TMA and MMA 2


Royce Gracie vs Matt Hughes – one of the first UFC events I ever watched

I have been a fan of MMA for a while, now–since some time in 2006 when I watched a UFC event and saw two young fighters battling it out with good technique, and having push-up contests between rounds and high-fiving and hugging each other afterward. Up until then, I had never been interested in it, and always just saw it as uncivilized brawling done by muscular guys with big egos. That one fight turned me around and showed me that MMA required skill and that at least some of the people that participated in it were good, respectful people. Ever since then, I’ve been hooked and watch as many MMA events as I can.

Myself competing at the Midwest Regional Championships as a Shuri-Ryu practitioner

2006 was also the year that I started training in traditional martial arts, practicing Shuri-Ryu karate at the Academy of Okinawan Karate. Just six months into my karate training, I started attending judo classes as well in order to learn grappling to compliment my striking. Since then, I have transitioned from Shuri-Ryu to practicing Shorin-Ryu karate at Peaceful Warrior Martial Arts, and I have been integrating my judo into my karate training since I started there, which is something I hadn’t been doing before.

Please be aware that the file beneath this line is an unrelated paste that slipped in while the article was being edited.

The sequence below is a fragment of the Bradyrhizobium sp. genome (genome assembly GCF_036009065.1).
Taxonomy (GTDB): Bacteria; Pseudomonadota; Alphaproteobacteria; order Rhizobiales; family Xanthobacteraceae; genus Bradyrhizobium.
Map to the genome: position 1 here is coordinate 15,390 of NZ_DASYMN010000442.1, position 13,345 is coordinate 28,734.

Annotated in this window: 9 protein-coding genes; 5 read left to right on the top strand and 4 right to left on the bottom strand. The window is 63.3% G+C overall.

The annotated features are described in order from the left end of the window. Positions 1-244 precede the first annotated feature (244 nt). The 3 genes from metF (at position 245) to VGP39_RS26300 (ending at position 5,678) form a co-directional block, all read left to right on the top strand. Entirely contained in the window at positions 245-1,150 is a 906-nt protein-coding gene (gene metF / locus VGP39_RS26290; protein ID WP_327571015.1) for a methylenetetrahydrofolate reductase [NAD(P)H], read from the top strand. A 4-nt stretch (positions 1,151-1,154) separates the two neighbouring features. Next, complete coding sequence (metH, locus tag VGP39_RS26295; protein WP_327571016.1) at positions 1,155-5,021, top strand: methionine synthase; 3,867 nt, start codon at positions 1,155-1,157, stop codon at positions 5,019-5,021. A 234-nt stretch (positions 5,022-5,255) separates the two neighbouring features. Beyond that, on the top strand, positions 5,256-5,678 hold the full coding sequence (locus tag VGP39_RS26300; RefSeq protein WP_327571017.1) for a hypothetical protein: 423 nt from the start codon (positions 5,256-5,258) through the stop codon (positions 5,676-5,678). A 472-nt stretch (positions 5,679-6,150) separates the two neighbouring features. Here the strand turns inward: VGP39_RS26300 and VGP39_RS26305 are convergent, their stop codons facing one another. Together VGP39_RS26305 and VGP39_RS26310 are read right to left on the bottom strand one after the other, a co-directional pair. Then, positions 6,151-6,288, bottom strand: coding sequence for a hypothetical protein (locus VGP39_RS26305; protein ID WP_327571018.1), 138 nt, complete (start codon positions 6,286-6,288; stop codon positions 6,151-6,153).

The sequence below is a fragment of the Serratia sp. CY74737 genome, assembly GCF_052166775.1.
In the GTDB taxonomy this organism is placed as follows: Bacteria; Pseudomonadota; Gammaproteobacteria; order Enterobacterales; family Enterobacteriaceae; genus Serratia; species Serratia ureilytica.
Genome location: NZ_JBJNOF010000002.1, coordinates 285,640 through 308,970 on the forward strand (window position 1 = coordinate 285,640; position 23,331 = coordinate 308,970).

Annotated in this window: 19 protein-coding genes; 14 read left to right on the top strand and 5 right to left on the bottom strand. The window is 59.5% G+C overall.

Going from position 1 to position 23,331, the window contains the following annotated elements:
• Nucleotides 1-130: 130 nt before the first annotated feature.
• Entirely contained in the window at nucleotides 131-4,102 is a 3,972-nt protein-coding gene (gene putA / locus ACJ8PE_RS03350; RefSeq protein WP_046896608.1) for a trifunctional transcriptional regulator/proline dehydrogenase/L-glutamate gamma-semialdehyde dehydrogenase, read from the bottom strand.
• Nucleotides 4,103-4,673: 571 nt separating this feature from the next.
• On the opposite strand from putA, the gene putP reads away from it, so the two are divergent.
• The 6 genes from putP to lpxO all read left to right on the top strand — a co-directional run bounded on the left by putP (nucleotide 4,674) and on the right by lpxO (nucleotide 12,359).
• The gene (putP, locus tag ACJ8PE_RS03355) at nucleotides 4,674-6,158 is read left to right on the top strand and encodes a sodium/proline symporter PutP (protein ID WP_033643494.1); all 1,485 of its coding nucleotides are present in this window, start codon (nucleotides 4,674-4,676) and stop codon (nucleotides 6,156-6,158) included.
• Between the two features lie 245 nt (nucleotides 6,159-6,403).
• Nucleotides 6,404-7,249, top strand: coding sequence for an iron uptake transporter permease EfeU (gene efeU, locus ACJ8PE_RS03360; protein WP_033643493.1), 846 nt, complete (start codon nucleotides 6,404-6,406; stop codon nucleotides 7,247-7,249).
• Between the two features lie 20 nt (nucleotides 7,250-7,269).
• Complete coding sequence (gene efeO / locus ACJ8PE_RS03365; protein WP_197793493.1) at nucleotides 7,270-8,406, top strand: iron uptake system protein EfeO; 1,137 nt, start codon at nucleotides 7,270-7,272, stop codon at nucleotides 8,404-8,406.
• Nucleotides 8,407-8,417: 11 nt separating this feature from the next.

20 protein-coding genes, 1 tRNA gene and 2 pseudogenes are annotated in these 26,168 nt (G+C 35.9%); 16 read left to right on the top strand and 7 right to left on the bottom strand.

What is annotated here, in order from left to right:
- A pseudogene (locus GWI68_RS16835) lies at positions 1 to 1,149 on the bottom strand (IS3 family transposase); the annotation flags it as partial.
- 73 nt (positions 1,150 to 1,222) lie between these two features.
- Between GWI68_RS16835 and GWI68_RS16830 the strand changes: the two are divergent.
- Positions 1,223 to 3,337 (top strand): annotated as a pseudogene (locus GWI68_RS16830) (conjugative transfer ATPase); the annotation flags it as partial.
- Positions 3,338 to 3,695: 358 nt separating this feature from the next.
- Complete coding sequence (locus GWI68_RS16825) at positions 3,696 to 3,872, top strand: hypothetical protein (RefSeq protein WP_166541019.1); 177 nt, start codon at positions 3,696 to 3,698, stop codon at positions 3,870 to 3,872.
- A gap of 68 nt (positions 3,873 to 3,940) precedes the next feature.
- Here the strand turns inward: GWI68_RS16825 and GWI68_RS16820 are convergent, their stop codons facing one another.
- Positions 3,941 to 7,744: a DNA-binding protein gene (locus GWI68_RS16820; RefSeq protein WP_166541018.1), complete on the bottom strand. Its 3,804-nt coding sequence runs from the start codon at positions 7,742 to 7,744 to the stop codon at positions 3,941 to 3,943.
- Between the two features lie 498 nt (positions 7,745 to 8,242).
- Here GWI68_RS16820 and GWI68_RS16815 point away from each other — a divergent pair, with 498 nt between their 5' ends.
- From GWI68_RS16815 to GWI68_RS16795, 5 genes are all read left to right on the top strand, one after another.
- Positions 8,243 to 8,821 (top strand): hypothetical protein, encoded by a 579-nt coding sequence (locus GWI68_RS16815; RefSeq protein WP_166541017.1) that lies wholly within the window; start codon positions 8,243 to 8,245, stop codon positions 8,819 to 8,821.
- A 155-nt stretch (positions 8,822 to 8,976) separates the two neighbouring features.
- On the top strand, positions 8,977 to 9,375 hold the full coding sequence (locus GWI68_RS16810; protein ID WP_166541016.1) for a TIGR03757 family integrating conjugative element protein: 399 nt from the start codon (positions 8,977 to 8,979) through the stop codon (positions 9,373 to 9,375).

What MMA fans/practitioners think of TMA

Over the years, I have found that most traditional martial artists do not like MMA, and most MMA fans/practitioners do not like TMA (traditional martial arts). This tends to be because traditional martial artists see MMA as brutal, lacking skill/technique, and generally not adhering to the tenants of traditional arts, while MMA fans/practitioners see TMA as impractical, unrealistic, and a money-making scheme. There is a grain of truth to each of those views, of course. There are often times where MMA fights, especially at a lower level of competition, devolve into sloppy slugfests between disrespectful, egotistical fighters. There are also plenty of traditional schools that teach things that simply don’t work if you try to use them on someone who is fighting back, but market them as practical and overcharge for everything. Still, for every bad example of TMA or MMA, there is a good example out there, somewhere.

The cover for the video of the first ever UFC event

As a TMA practitioner, but an MMA fan, I have a different perspective than most. I see MMA as entertainment, certainly, but I also value its role as a test for what striking and grappling techniques work under pressure against someone who is actively fighting back. It is definitely not the same as a self defense situation, but the techniques that work in MMA will also work just as well in self defense–a solid punch to the face is a solid punch to the face, as they say. Modern MMA really started with the Gracie family hosting the first UFC events to pit their Brazilian Jiu-Jitsu against other martial arts, and the Gracies showed how important it was to be able to grapple. Since then, MMA has evolved to a well-balanced style of martial arts all its own, and it is still evolving.

Motobu Choki demonstrating a simple defense against someone attempting a throw